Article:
And Pharaoh commanded his entire nation: Every son that is born you shall throw into the river, and every daughter you shall make live
Pharaoh did not say to let the Jewish girls live; he commanded to make them live (techayun, in the Hebrew).
Pharaoh’s decree of annihilation against the Jewish people consisted of two parts: to throw every Jewish newborn male into the Nile, and to “make live” every female. The boys were to be physically murdered. The girls were to be murdered spiritually by making them live the Egyptian life, by indoctrinating them into the perverse lifestyle of Egypt.
The boys were to be drowned in the Nile. The girls, too, were to be drowned in the Nile—conceptually, if not actually. The Nile, which irrigated the fields of rain-parched Egypt, was the mainstay of its economy and its most venerated god. The girls were to be raised in this cult of the river, their souls drowned in a life that deifies the earthly vehicle of material sustenance.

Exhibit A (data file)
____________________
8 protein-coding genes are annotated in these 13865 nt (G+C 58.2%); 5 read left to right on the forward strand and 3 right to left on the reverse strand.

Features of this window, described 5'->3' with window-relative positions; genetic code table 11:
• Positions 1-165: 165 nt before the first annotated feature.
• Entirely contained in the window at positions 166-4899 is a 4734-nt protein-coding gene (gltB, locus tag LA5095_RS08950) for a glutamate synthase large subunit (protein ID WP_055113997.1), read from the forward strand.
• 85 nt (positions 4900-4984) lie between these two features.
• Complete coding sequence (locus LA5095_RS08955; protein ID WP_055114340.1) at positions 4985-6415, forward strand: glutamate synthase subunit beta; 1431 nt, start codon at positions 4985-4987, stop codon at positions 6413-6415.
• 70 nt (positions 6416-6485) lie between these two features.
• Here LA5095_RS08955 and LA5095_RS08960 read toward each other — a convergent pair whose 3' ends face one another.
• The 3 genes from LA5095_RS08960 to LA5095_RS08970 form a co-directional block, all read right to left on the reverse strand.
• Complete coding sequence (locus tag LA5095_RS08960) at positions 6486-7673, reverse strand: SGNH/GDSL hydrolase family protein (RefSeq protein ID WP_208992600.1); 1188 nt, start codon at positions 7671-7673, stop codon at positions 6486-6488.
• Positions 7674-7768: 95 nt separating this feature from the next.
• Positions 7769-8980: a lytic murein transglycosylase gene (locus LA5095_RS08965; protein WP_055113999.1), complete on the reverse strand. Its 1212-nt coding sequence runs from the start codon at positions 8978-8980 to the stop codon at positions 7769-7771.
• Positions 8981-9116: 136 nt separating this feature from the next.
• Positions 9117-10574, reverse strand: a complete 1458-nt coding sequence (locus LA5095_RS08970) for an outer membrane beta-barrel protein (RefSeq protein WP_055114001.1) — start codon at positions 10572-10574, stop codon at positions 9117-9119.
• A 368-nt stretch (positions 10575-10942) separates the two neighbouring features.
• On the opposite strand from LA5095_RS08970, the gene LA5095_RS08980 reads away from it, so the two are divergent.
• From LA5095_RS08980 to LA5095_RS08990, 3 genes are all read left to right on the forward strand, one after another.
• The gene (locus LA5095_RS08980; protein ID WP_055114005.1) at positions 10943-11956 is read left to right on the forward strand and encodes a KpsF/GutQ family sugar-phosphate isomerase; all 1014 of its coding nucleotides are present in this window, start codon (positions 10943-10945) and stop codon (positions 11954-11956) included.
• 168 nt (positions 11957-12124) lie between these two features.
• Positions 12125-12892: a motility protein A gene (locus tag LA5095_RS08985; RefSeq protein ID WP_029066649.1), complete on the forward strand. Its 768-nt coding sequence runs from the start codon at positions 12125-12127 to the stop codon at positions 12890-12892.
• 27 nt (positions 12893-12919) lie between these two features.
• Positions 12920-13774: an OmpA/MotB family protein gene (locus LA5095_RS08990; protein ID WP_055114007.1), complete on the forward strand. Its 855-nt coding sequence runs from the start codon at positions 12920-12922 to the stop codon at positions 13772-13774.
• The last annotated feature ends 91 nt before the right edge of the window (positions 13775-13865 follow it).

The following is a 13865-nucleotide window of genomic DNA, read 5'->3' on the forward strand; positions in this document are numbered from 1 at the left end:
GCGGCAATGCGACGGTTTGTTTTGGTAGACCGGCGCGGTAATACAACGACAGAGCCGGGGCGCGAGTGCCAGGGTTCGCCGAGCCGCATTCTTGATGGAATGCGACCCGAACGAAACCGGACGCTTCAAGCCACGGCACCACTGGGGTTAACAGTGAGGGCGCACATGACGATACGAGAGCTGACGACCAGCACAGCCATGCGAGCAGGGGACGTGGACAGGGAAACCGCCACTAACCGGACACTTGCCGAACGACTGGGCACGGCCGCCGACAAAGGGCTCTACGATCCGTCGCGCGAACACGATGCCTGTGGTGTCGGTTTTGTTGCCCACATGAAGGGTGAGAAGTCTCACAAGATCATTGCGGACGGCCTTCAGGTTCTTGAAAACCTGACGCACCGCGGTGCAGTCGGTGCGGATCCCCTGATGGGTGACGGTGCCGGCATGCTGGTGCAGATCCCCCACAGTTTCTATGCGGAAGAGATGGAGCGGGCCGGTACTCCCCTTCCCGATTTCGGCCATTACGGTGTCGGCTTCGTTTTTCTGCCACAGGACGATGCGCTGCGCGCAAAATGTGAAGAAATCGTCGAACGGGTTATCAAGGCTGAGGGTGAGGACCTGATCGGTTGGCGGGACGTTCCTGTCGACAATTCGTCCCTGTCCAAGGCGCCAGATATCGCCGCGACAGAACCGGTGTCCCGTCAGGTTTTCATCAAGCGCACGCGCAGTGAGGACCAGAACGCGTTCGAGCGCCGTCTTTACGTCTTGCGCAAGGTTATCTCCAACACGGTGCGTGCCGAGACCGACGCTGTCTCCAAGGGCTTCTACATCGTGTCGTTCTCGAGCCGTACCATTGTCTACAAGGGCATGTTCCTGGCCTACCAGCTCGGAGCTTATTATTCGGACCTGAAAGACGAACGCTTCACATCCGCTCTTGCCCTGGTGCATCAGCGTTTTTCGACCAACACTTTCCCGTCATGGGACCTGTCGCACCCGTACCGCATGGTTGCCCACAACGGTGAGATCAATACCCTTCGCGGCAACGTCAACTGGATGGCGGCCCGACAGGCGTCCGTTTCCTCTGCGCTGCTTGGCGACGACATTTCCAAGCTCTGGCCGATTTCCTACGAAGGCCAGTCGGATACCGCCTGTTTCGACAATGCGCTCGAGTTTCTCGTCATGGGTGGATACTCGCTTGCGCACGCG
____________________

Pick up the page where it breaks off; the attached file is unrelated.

Today, thirty-four centuries after Pharaoh’s decree, the practice of drowning children in the Nile is still with us: there are still parents whose highest consideration in choosing a school for their children is how it will further their child’s economic prospects when the time will come for him to enter the job market. The people of Israel survived the Egyptian galut (exile) because there were Jewish mothers who refused to comply with Pharaoh’s decree to submerge their children in his river. If we are to survive the present galut, we, too, must resist the dictates of the current “Pharaohs.” We must set the spiritual and moral development of our children—rather than their future “earning power” and “careers”—as the aim of their education.
Based on the Rebbe’s talks, Passover 5712 (1952) and 5714 (1954).
. Likkutei Sichot, vol. I, pp. 111-113.